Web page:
- Hardcover: 1104 pages
- Publisher: Wiley; 4 edition (December 7, 2004)
- Language: English
- ISBN-10: 047147245X
- ISBN-13: 978-0471472452
- Product Dimensions: 8.8 x 1.5 x 10.7 inches
- Shipping Weight: 5.2 pounds
- Average Customer Review: 3.0 out of 5 stars See all reviews (56 customer reviews)
- Amazon Best Sellers Rank: #422,707 in Books (See Top 100 in Books)
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Calculus: Single and Multivariable 4th Edition
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Top Customer Reviews
This book is missing the following topics: reciprocal trigonometric functions (sec x, csc x, cot x), squeeze theorem, logarithmic differentiation, sketching graphs by hand by using derivatives, telescoping series, curvature, tangential and normal components of acceleration, line and surface integrals over scalar fields. All the other 7 books include these topics.
Six series tests are crammed into section 9.4. None of the other 7 books cram all six of these series tests into one section.
The Root Test for series is embedded into two homework problems. All of the other 7 books include the Root Test in a box within a section.
Planes (12.4) are discussed before talking about vectors (chapter 13). All the other 7 books discuss vectors first and then use vectors to develop planes.
Center of mass multiple integral formulas are embedded into the homework problems. All the other 7 books explain center of mass multiple integral formulas within a section.
The preface reads, "Students are expected to use their own judgment to determine where technology is useful." All the other 7 books make it clear when the students should use technology.
The preface reads, "There are very few examples in the text that are exactly like the homework problems. This means that you can't just look at a homework problem and search for a similar-looking `worked out' example." Many students learn calculus by seeing `worked out' examples.
Instructors: If you are considering adopting this book, then you've been warned.
Students: If you have to use this book, then go to class, do your homework, and good luck.
Hope this information helps.
For those of us who learn by example and who need more active guidance through difficult material, this book falls short. It appears to be a deliberate design strategy of this book, to under-explain then over-exercise. This is tolerable until one gets to integration, where the sink-or-swim approach will result in many unnecessary drownings.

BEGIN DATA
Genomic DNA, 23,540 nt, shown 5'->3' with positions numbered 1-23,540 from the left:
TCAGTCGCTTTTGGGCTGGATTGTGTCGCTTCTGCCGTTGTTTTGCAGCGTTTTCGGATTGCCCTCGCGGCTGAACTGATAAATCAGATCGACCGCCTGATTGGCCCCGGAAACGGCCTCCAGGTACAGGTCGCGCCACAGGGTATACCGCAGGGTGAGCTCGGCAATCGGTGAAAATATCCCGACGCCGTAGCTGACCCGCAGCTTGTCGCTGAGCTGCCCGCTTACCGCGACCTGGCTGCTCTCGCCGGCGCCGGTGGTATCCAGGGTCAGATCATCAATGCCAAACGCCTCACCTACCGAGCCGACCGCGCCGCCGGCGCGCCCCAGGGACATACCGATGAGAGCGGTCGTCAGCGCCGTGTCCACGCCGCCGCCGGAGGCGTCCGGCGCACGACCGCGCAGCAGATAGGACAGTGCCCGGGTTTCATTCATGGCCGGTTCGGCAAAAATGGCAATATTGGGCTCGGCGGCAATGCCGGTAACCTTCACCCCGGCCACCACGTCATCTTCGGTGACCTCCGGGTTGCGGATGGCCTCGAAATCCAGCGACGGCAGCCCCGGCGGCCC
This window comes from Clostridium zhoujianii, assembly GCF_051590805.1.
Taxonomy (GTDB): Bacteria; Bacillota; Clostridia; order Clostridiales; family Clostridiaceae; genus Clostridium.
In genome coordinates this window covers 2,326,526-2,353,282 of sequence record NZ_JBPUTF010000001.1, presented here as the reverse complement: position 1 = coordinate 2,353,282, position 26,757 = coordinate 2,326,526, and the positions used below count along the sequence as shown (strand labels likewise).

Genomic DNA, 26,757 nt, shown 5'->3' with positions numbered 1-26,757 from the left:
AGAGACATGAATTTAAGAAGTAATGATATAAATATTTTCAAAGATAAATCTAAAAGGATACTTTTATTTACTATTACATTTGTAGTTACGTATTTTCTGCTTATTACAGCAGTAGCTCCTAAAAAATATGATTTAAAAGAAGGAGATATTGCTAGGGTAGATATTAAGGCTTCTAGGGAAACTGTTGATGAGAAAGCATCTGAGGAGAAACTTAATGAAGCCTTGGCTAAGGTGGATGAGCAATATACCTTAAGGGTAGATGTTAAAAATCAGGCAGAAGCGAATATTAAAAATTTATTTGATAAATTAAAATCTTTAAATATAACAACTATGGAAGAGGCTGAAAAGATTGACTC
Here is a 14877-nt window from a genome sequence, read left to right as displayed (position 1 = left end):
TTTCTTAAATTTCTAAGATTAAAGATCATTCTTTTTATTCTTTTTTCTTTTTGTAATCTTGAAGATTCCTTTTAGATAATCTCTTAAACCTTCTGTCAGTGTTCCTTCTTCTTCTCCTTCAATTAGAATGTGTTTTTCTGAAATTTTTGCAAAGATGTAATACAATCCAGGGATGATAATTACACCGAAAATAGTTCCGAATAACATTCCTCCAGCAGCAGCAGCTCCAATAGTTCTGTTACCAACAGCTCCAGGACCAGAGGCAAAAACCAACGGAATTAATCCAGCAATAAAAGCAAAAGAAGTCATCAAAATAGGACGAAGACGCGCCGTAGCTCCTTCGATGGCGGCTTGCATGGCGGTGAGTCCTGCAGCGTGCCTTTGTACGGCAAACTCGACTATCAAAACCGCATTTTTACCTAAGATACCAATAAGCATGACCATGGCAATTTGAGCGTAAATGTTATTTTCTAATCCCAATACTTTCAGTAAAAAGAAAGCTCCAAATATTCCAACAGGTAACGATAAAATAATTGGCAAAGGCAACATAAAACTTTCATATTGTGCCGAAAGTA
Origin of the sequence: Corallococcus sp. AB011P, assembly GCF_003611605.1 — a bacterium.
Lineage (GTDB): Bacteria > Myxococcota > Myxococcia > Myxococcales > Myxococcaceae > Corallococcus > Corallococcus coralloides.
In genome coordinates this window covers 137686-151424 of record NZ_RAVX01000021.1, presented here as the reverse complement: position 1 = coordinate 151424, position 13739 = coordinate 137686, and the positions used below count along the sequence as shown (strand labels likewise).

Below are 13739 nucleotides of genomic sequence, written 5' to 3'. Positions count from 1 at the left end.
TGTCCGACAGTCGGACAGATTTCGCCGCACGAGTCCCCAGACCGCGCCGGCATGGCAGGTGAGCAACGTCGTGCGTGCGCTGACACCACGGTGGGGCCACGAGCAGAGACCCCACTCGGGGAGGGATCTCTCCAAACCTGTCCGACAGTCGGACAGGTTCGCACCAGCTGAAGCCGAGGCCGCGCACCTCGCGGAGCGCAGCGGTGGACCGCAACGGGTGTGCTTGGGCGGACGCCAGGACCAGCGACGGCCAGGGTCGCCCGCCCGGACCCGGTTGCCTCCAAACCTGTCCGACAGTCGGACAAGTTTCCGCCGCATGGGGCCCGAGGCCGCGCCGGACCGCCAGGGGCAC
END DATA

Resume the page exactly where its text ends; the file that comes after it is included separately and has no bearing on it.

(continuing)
Stewart seems at least a little better in this regard, and I note that it is replacing Hughes-Hallett in my school.
One could hope some day for a text written by someone who had enough trouble learning the subject, to be able to remember the value of a patient explanation.
No, 8 pages (including the exercises) are NOT sufficient to explain algebraic identities and trigonometric substitution in integration, except to a bright student with a fresh memory of trigonometry.
The physical weight of this book is burdensome, and the price is symptomatic of the shameless shakedown racket that American textbook publishing has become. Some Web research reveals that a typical price for a German university mathematics text is under $50 equivalent.
I used a different book for Calc I, and this can't hold a candle to it. If I was unsure of something, I could read the start of a chapter and understand it. This book, more often than not, leaves me more confused than when I started.
So back to what everyone else is saying about this book: it's missing patient examples with fine grain explanations of how to apply, often convoluted, steps to solving problems. I don't feel the material sticks as well when my own theory of the material is the only supporting information. I am sure the author thinks it's the teacher's sole responsibility to provide the details where they are not given in the book, but this is back to paragraph A) of my review. I have learned many programming languages and material by reading books, and I apply what I learned in those books to real world problems, or infer a solution to a problem from what I learned out of the book. Learning and understanding key concepts is the first step -- then maybe throw us into the hot water.
Go do yourself a favor and buy the Stewart book and see if you can find someone to print the homework problems assigned for you. In addition, the tutor's solutions have the full solutions to ALL of the problems in the book (even and odd), and the solutions are very well written. The solutions PDF has been the most valuable tool in cracking the enigma.
UPDATE: I am updating my review to include my professor, and friend's, feedback about this book. They recently switched from Stewart back to Hughes and many students are completely lost again.Read more ›
Most Recent Customer Reviews
I graduated college years ago and used this for over 3 semesters! I still refer to this book now believe it or not!Published 5 months ago by Christine Soto
Just working my way through this as exercise for an aging brain. Never mind the negative reviews from CC students, this is a brilliant text that gets better as it goes (I started... Read morePublished 6 months ago by whoiskermit
I used this for my college's intro calculus class and it was perfect. Not falling apart and it totally served my needs. Read morePublished 12 months ago by Deanna Mosley
The book was delivered promptly and was the book that is posted, but quite a few pages were folded.Published 16 months ago by Alex
Turns out I don't necessarily need the book for my calculus class so it just sits somewhere and I don't use it much.Published 16 months ago by Theodor Smith
Very good condition for 9 dollars. There's a little writting on the inside, but you know whatever. Super excited for calc 3!Published 18 months ago by Leah